This is a remarkable little book of questions and answers. If you read it, you will probably start to understand the enigma called Putin. Almost ten years ago the President of Russia Vladimir Putin left the KGB in the rank of a colonel. One might say that the KGB officer would not be the best person to head a new and democratic Russia. But Putin served in the foreign intelligence and that is the big difference. As he admits in the book, the foreign intelligence officers in the KGB due to many years they spent abroad, were the group most critical towards the Soviet system, because they were able to compare the living standards, economic growth etc.
Soviet foreign intelligence as this type of organization in any other country used to hire the best people, whose tasks included gathering and analyzing information and feeding it back to Moscow. KGB officers saw very vividly the growing gap between the West and the East. Some people defected, but the majority honestly served to the hopeless cause and disintegrating, but their own country.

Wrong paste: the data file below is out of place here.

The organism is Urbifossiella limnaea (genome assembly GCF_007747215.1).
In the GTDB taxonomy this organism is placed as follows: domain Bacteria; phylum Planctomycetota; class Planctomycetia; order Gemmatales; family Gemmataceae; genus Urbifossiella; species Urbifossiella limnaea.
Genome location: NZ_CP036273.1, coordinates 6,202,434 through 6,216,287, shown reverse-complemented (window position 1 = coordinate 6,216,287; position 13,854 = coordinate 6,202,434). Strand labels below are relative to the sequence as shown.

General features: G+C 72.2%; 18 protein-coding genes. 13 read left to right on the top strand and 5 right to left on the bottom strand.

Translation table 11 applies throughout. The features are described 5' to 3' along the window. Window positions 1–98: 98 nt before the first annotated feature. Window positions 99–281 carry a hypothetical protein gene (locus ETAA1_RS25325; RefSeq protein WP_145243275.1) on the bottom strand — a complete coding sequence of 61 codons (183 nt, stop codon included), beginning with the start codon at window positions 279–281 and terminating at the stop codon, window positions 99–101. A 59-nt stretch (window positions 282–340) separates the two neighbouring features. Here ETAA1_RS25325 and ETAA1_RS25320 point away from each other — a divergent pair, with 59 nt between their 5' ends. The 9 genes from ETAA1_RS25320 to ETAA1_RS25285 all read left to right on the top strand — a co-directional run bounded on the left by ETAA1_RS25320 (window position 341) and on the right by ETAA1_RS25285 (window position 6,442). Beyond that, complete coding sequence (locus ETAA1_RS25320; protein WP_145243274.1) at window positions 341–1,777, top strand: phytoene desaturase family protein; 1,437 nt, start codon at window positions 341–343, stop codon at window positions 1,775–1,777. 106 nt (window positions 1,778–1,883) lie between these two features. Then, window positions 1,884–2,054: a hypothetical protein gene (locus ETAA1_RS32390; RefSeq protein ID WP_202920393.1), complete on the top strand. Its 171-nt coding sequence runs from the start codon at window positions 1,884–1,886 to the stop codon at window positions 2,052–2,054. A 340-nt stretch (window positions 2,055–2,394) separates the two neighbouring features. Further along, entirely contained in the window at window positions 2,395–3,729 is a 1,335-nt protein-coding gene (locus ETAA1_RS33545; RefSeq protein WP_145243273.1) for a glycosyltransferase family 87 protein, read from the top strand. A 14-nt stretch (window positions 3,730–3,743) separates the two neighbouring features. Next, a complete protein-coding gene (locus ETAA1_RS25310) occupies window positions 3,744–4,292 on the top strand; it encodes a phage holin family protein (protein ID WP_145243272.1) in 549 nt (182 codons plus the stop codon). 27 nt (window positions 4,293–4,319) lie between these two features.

Putin talks about his family in this book and the story is amazing, albeit not so unusual for a 50 year-old Russian man. His father served in a submarine before WW2, and went to the War as a volunteer. He was almost killed in encirclement. His wounds left him limping for the rest of his life. His mother Maria by miracle avoided death after fainting from hunger in the blockaded Leningrad, but fortunately she moaned and made people aware that she was still alive and was separated from the dead bodies. But the blockade took a life of their son. Vladimir Putin was the only survived child out of their three children.
Life was tough after the war. They were poor. His father worked in a factory and his mother was a simple girl from the province.
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34 of 42 people found the following review helpful By Chapulina R on May 4, 2000
Format: Paperback